Park, Geun-Hye, who was elected last Wednesday as the first woman president of South Korea, is perfectly positioned and well-suited to confront her nation's most serious issue and one that that has plagued United States foreign policy and international security for more than 60 years: the matter of North Korea and the deplorable conditions under which its people live.
For the ethnically close-knit Koreans, there is nothing more heartbreaking than the misery North Koreans experience daily under the brutal communist dictatorship there.
The trouble is that no leader up to now has been willing to address the situation with North Korea as the urgent human rights problem that it is.
The division of Korea started out as a Cold War arrangement among great powers. Under the dictatorship of Ms. Park's father, Park Chung-Hee, the North Korean issue was confined to national defense and military preparedness.
After the assassination of Mr. Park in a 1979 coup, when Ms. Park was 27, the country split into those who supported a hard line against North Korea and those who preferred accommodation with the dictatorship in Pyongyang. Overlooked were North Korea's abuses of human rights and disregard for international law. Those who sought better relations with North Korea didn't want to raise the issue of the North Korean leadership's well-documented cruelty to their own people for fear of offending the regime or precipitating a war.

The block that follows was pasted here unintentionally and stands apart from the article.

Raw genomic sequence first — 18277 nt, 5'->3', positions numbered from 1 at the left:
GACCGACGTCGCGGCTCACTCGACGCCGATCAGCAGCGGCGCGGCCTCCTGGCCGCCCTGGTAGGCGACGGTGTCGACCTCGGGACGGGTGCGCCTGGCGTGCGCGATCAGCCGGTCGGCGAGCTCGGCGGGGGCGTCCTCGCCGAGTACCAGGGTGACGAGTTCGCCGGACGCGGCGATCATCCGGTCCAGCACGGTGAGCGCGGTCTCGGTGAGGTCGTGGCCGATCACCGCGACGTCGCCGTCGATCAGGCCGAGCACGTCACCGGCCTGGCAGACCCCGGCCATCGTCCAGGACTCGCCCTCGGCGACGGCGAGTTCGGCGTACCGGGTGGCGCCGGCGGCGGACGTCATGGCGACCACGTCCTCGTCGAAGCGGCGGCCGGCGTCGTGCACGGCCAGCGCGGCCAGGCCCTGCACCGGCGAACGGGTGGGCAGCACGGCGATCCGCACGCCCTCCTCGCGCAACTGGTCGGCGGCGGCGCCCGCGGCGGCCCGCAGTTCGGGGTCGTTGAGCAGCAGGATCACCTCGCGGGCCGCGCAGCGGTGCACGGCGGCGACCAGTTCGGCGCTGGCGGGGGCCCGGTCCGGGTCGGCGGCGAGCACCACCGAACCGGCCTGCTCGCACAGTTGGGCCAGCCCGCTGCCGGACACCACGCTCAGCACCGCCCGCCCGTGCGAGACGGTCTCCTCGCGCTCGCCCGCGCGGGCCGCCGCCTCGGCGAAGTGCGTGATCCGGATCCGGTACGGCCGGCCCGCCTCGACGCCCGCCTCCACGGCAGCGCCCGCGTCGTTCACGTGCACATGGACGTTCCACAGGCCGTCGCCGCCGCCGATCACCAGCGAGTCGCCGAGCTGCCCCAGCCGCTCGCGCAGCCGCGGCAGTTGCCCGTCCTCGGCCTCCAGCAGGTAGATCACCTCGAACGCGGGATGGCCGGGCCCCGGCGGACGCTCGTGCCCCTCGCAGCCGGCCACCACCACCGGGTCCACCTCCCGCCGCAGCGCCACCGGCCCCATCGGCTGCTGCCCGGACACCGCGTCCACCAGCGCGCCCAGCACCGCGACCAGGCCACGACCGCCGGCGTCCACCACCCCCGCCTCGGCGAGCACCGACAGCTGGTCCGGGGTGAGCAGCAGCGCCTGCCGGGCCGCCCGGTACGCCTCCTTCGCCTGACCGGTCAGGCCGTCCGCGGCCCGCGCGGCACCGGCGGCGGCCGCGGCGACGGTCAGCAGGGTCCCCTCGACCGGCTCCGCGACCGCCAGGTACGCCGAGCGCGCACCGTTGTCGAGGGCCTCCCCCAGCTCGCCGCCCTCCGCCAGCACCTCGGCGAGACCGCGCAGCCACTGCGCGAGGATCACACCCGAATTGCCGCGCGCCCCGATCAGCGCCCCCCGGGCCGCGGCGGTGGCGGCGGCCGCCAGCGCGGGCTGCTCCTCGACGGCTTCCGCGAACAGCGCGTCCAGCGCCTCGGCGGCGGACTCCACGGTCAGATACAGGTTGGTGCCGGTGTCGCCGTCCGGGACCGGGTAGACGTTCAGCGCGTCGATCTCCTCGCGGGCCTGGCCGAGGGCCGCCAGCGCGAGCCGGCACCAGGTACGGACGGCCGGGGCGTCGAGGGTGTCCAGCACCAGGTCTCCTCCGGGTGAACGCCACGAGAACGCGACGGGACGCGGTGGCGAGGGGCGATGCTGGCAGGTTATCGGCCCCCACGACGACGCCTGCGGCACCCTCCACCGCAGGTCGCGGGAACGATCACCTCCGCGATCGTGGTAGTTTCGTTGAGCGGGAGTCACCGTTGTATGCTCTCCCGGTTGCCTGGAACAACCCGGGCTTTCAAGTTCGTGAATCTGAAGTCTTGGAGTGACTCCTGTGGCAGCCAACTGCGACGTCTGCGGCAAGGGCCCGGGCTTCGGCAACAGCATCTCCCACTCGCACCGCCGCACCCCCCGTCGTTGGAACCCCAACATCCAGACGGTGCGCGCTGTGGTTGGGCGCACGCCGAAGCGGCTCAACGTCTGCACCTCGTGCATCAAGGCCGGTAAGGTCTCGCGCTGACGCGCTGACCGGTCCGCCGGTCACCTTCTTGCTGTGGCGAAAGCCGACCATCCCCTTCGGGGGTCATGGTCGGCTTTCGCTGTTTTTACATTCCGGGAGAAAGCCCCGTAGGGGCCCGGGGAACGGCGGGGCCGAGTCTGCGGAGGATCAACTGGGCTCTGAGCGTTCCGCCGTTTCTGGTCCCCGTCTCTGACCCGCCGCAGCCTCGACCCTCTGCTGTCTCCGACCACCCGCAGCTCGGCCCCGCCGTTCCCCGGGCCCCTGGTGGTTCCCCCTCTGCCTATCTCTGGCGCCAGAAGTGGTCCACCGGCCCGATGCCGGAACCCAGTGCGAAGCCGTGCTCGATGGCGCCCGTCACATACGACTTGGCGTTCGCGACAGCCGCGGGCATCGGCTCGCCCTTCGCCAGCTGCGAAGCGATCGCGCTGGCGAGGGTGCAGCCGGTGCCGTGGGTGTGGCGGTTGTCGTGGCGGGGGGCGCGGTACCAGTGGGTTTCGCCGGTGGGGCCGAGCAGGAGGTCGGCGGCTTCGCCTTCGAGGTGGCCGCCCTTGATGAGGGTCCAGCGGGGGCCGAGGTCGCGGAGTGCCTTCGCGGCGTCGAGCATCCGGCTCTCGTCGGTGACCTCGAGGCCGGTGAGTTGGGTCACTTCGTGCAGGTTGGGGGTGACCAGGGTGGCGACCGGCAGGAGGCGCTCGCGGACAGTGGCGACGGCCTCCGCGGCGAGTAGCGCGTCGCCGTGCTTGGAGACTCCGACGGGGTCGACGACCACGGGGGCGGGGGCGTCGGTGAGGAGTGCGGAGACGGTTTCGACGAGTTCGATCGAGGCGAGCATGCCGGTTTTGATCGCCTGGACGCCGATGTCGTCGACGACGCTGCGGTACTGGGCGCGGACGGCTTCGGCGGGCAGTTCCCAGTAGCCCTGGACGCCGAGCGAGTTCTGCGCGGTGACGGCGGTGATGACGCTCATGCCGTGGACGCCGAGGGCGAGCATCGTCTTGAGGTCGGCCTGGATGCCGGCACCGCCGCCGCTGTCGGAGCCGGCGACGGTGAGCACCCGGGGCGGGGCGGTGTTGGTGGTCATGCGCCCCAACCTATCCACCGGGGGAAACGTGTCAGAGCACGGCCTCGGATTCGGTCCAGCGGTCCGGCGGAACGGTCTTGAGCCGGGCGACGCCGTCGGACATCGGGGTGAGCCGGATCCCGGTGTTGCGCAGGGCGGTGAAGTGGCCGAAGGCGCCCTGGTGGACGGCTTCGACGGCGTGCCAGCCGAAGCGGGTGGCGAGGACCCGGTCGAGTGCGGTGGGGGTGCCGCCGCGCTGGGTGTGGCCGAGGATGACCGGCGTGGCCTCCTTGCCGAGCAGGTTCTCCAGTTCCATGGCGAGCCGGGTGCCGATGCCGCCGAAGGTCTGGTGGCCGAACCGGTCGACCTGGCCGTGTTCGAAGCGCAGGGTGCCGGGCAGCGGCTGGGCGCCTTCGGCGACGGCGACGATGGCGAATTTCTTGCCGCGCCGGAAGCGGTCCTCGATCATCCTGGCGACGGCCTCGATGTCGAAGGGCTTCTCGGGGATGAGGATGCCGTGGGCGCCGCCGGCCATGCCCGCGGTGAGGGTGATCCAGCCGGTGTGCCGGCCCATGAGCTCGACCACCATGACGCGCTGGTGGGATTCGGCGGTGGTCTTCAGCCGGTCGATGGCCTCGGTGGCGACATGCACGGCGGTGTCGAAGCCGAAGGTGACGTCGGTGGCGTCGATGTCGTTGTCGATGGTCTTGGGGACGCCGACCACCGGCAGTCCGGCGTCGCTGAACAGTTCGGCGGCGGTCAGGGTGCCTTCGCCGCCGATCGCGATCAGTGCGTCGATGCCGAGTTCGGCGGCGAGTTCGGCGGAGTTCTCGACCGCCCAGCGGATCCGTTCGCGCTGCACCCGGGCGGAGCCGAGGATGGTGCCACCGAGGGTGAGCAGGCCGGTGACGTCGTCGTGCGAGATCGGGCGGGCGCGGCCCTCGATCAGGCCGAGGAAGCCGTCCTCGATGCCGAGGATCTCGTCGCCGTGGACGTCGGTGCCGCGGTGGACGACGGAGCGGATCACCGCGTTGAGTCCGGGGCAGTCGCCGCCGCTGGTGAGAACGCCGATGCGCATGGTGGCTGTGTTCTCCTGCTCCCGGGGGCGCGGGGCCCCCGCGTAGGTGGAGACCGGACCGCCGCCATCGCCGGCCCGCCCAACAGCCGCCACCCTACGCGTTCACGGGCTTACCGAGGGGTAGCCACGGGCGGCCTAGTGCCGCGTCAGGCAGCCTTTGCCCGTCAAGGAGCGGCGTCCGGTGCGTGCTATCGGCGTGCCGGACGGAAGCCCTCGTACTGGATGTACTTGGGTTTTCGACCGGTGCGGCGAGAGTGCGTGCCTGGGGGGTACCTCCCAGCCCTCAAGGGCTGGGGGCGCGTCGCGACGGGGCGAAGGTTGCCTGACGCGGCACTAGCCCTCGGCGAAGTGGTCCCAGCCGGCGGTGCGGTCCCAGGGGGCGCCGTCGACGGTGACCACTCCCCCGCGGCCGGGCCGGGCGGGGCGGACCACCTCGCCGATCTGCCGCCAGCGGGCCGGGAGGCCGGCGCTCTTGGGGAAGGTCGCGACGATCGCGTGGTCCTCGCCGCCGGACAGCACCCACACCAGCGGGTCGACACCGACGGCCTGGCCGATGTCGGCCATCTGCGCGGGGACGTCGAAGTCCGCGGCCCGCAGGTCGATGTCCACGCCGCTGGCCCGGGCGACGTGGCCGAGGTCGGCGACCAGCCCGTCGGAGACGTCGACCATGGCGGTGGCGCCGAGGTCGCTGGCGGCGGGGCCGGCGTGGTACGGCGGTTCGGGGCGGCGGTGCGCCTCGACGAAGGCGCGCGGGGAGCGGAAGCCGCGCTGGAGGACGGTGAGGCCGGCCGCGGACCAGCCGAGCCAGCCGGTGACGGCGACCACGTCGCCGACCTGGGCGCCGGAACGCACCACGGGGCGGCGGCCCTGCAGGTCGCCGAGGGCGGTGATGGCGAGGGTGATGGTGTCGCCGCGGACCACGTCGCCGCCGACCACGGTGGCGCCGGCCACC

Neither approach has mitigated the suffering in North Korea or the military threat from Pyongyang. The new South Korean president, who appears to be as strong-willed and politcally astute as her father, is equipped and inclined to move relations with North Korea off dead center.
As Lee Sung-Yoon, an assistant professor at the Fletcher School of Law and Diplomacy at Tufts University in Medford, Mass., argued in an op-ed article in The New York Times Wednesday, it is the calling of affluent, free and independent South Korea to improve conditions for the people of North Korea. President-elect Park, he believes, has the potential to bring South Koreans together around this cause.
Her father started South Korea on its remarkable path to prosperity. Leaders who succeeded him established democracy and free elections, under which Ms. Park became the first person to be elected with the support of a majority of votes and the first woman elected in a male-dominated area of the world. Now, as Prof. Lee argues, she has enormous political capital and should put it to work dismantling the wall between North and South Korea and bringing an end to tyranny and oppression in North Korea.
This needn't be through military threats favored by her conservative predecessors. Instead, she can do it through leadership and diplomacy that is open to talks with the North, but firm on the issue of human rights.
She could begin by standing at the Korean Demilitarized Zone between North and South Korea, as once President Ronald Reagan stood at the Brandenburg Gate in Berlin Germany in 1987, and demanding that leaders of the nations who helped create this absurd arrangement in the 1950s - Russia, China and the United States primarily - join her and "tear down this wall."
The misnamed military no-man's land may have made sense in Cold War logic. But the cruelty it has caused has survived too long.